City have called in the experts to rescue the Valley Parade pitch.

World-renowned Sports Turf Research Institute, from Bingley, will offer help on a surface that has been slammed by players and managers.

City are ready to dig up the pitch – which has been battered by extreme winter weather – and start again at the end of the season. None of the local league cup finals will be played there.

Joint-chairman Mark Lawn said: “I don’t think the team look forward to playing on that pitch. I don’t think anyone would.

“But we’re bringing in the turfing specialists to give us a consultation and get the right ideas and advice. There’s no reason why we can’t get it better – when we were in League One we won best pitch in the division.

“There’s no disguising the weather over the last few months has been a lot worse in the north. Look at the pitches at Rotherham, Rochdale, Bury and anyone that’s around us and then compare that with Aldershot.”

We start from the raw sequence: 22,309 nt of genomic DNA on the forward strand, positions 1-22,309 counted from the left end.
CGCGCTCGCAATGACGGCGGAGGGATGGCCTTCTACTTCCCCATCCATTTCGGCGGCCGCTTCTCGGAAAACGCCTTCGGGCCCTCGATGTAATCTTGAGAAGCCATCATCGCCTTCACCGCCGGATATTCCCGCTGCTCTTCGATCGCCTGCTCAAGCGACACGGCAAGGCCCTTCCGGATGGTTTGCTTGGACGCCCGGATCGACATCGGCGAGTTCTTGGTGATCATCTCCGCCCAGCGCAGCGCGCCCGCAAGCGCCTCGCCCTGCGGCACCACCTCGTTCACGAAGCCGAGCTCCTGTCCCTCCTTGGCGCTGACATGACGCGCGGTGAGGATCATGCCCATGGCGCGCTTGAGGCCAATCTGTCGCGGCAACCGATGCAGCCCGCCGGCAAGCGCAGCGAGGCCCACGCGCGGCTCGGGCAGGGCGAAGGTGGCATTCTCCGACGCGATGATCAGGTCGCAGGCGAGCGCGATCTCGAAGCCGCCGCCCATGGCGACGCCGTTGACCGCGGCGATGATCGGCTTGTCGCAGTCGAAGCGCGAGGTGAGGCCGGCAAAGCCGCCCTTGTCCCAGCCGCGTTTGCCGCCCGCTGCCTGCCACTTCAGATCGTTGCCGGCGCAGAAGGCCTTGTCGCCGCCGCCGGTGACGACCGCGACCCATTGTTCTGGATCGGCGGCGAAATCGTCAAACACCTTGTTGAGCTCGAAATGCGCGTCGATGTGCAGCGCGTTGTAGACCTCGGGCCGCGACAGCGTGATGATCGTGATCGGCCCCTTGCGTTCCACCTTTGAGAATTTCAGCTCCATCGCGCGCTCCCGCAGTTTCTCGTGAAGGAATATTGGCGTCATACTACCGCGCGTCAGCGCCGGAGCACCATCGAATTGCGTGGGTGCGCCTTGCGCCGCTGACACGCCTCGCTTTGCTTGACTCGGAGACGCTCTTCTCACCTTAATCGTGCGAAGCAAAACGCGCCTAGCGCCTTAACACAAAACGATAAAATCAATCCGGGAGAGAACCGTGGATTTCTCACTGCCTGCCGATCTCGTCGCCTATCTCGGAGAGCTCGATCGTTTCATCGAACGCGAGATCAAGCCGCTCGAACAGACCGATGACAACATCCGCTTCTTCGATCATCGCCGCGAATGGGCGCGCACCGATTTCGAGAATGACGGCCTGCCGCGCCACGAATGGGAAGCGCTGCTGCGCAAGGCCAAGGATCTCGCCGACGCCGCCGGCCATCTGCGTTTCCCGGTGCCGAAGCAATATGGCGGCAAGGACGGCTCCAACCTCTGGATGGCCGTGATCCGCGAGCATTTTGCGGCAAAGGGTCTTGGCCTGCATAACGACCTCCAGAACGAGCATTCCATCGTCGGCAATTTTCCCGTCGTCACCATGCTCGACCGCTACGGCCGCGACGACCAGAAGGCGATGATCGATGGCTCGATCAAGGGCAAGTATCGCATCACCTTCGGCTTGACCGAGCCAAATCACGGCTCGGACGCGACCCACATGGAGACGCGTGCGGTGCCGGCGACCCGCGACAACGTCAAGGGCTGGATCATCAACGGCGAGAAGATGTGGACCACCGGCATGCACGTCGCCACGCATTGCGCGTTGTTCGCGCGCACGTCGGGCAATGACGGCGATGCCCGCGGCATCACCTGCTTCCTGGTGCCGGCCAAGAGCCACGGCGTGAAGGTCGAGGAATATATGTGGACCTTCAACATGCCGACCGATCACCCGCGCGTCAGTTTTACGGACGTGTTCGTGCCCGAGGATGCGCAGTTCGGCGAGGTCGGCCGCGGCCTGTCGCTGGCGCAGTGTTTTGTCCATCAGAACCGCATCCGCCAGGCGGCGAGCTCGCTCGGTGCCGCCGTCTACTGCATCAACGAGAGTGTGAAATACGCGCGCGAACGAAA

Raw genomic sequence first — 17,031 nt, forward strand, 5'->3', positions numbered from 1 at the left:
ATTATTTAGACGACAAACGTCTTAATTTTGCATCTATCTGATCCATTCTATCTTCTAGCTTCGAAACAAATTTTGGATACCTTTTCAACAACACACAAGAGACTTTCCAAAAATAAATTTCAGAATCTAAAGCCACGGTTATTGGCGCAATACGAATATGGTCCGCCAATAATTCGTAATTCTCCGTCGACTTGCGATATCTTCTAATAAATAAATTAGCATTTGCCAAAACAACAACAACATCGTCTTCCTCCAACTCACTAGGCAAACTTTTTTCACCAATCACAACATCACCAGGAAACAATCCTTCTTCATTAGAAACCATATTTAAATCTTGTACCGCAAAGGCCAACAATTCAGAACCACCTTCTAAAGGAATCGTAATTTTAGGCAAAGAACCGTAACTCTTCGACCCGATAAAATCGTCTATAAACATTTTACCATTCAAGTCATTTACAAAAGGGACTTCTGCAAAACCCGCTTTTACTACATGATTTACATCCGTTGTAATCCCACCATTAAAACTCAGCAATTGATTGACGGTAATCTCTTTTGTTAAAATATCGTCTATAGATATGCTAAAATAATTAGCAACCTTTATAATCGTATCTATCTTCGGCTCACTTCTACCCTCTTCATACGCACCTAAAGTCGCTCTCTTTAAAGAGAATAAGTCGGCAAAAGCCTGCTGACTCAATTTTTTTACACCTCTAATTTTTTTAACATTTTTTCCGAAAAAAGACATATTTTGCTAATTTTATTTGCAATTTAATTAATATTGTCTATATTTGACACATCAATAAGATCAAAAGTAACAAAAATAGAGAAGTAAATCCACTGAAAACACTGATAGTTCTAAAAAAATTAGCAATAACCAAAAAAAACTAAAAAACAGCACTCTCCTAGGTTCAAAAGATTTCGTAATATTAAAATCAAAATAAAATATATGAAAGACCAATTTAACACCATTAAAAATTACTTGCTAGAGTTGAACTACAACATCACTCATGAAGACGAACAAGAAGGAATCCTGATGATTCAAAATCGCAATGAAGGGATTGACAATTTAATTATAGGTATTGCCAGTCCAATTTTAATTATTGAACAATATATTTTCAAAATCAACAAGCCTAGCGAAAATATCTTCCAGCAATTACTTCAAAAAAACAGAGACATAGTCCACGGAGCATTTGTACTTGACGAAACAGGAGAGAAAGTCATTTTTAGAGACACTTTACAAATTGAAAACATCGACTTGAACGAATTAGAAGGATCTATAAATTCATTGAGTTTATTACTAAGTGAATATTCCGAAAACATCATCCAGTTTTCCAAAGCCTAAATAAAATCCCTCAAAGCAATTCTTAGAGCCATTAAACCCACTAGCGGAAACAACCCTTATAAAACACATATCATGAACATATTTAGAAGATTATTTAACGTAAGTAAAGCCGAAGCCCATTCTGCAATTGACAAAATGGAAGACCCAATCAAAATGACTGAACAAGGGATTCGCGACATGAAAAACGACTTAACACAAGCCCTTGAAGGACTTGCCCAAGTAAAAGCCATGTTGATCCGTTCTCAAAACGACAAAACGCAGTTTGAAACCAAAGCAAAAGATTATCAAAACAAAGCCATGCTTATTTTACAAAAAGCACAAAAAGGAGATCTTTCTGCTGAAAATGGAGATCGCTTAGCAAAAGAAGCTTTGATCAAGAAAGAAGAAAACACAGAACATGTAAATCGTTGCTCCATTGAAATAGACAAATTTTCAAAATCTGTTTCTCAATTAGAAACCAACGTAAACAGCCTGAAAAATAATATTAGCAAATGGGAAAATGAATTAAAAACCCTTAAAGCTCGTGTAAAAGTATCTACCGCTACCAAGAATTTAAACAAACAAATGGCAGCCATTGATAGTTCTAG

Drainage has traditionally been a problem but Lawn admitted it would be far too expensive to replace the foundations under the pitch.

“It’s always going to be an issue unless we dig the whole thing up. But 1920s concrete seems to last.

“It wouldn’t be a very easy job to do anyway and you’d be looking at figures anything from £250,000 to £500,000, which obviously we can’t afford.

“But we’re going to get help from experts and we know we are getting the best with this company. I’m sure they will tell us exactly what to do.

“(Commercial director) Roger Owen has had some dealings with them through Morrisons and landfill sites. He knows the expertise coming in.

“Last year we had a lot of games on it after the end of the season. There are only going to be two now – a community one and another for the Burns Unit.

“We’re not doing all the league cup finals. We need to give that pitch a good eight weeks’ rest, whatever we do.”

Dagenham boss John Still was the latest critic of Valley Parade at the weekend and called the conditions “treacherous”.

City goal-scorer Ryan Kendall admitted there is little home advantage.

“The gaffer wants a passing team and wants us to get the ball down and play,” said the loan striker.

“We’ve got good players here but the pitch doesn’t help the boys. But there’s nothing we can do about it this late in the season.”

The Sports Turf Research Institute (STRI), based at the St Ives Estate, have a reputation around the globe.

This summer, they will be working as consultants on pitch maintenance at the World Cup in South Africa.

They relaid the Wembley surface last year and have also worked on Wimbledon, Twickenham, Ascot and Ireland’s Croke Park.